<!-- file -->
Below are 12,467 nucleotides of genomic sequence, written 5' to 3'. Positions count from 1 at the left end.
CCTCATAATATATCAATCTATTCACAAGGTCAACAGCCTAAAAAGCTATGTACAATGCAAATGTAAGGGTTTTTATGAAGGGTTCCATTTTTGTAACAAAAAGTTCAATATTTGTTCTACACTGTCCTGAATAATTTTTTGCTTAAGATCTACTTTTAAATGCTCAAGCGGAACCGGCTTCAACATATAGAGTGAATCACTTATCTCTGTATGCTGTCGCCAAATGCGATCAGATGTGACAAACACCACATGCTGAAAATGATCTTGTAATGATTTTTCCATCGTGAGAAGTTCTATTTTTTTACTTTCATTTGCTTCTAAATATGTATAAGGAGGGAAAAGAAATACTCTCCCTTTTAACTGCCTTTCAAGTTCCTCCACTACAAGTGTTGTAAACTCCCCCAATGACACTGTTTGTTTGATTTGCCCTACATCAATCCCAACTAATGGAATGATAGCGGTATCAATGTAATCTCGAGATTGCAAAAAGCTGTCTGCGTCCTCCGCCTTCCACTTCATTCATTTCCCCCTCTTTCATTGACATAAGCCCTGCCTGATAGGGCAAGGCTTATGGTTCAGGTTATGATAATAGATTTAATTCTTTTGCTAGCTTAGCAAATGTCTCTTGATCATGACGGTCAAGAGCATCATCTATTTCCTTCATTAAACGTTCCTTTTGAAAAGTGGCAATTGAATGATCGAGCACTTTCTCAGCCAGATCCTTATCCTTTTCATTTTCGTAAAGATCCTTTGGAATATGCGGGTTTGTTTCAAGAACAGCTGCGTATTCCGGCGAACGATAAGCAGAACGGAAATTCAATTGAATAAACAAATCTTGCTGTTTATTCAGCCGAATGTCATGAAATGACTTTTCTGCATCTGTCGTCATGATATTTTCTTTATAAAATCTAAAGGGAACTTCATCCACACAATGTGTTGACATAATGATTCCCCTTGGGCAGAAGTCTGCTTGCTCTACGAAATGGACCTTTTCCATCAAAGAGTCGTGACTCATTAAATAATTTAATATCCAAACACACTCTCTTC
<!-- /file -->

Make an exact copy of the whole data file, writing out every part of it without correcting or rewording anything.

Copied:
Below are 12,467 nucleotides of genomic sequence, written 5' to 3'. Positions count from 1 at the left end.
CCTCATAATATATCAATCTATTCACAAGGTCAACAGCCTAAAAAGCTATGTACAATGCAAATGTAAGGGTTTTTATGAAGGGTTCCATTTTTGTAACAAAAAGTTCAATATTTGTTCTACACTGTCCTGAATAATTTTTTGCTTAAGATCTACTTTTAAATGCTCAAGCGGAACCGGCTTCAACATATAGAGTGAATCACTTATCTCTGTATGCTGTCGCCAAATGCGATCAGATGTGACAAACACCACATGCTGAAAATGATCTTGTAATGATTTTTCCATCGTGAGAAGTTCTATTTTTTTACTTTCATTTGCTTCTAAATATGTATAAGGAGGGAAAAGAAATACTCTCCCTTTTAACTGCCTTTCAAGTTCCTCCACTACAAGTGTTGTAAACTCCCCCAATGACACTGTTTGTTTGATTTGCCCTACATCAATCCCAACTAATGGAATGATAGCGGTATCAATGTAATCTCGAGATTGCAAAAAGCTGTCTGCGTCCTCCGCCTTCCACTTCATTCATTTCCCCCTCTTTCATTGACATAAGCCCTGCCTGATAGGGCAAGGCTTATGGTTCAGGTTATGATAATAGATTTAATTCTTTTGCTAGCTTAGCAAATGTCTCTTGATCATGACGGTCAAGAGCATCATCTATTTCCTTCATTAAACGTTCCTTTTGAAAAGTGGCAATTGAATGATCGAGCACTTTCTCAGCCAGATCCTTATCCTTTTCATTTTCGTAAAGATCCTTTGGAATATGCGGGTTTGTTTCAAGAACAGCTGCGTATTCCGGCGAACGATAAGCAGAACGGAAATTCAATTGAATAAACAAATCTTGCTGTTTATTCAGCCGAATGTCATGAAATGACTTTTCTGCATCTGTCGTCATGATATTTTCTTTATAAAATCTAAAGGGAACTTCATCCACACAATGTGTTGACATAATGATTCCCCTTGGGCAGAAGTCTGCTTGCTCTACGAAATGGACCTTTTCCATCAAAGAGTCGTGACTCATTAAATAATTTAATATCCAAACACACTCTCTTC